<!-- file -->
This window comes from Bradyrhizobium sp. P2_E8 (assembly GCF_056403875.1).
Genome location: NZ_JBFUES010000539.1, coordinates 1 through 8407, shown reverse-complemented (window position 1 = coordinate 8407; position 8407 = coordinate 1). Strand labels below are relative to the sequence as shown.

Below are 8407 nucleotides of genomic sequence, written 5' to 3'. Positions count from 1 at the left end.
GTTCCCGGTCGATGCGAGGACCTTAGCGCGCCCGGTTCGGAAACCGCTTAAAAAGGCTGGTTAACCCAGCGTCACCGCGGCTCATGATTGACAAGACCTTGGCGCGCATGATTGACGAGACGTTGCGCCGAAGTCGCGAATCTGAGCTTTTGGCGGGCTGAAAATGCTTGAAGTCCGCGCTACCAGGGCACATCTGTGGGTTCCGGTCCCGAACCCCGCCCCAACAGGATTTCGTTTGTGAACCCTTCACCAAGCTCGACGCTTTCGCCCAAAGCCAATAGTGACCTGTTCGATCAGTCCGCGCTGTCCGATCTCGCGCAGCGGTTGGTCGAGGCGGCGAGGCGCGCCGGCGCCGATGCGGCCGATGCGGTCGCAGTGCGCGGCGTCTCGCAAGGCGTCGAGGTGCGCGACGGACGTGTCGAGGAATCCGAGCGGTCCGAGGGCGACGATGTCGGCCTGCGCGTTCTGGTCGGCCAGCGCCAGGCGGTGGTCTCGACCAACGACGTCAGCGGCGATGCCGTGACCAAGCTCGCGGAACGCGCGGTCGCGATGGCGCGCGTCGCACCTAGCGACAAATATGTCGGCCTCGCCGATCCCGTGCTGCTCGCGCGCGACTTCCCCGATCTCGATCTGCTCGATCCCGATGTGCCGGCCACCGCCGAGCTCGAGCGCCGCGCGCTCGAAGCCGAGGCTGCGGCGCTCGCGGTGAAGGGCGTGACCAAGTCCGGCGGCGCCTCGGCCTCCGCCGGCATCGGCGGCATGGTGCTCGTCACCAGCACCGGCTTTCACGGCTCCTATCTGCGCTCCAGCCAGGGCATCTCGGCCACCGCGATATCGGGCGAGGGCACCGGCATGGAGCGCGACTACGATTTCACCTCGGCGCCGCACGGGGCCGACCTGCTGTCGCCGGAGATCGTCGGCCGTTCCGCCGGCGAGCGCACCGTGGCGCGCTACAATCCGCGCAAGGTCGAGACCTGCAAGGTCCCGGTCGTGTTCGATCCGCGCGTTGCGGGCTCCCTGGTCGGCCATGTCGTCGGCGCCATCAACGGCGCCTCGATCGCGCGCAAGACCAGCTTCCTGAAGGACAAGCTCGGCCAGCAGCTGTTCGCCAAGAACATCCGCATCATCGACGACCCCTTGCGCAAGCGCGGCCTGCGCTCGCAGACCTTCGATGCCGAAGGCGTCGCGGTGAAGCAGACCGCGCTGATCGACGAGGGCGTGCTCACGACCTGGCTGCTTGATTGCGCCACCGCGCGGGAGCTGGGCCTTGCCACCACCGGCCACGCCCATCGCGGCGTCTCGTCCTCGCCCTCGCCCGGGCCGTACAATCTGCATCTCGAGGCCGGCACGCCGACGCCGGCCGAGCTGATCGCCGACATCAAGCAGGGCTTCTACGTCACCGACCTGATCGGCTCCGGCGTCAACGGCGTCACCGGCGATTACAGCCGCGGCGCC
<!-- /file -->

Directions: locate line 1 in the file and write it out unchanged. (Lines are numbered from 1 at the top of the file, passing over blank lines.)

This window comes from Bradyrhizobium sp. P2_E8 (assembly GCF_056403875.1).